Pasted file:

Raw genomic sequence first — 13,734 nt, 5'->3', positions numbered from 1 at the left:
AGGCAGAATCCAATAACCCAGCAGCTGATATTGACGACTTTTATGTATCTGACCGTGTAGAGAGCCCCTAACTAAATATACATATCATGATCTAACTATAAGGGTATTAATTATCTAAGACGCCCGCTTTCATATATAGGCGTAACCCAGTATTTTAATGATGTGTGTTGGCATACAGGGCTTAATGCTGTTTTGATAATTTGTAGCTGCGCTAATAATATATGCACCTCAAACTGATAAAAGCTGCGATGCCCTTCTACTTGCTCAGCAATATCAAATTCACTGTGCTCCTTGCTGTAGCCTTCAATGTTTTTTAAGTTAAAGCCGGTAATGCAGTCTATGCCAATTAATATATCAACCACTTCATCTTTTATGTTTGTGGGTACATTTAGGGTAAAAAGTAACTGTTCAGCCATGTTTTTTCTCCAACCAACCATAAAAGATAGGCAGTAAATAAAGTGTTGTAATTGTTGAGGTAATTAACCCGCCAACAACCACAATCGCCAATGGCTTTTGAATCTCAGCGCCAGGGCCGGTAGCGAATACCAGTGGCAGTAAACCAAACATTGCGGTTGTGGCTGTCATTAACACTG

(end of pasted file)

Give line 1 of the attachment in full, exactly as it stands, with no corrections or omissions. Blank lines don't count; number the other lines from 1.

Raw genomic sequence first — 13,734 nt, 5'->3', positions numbered from 1 at the left: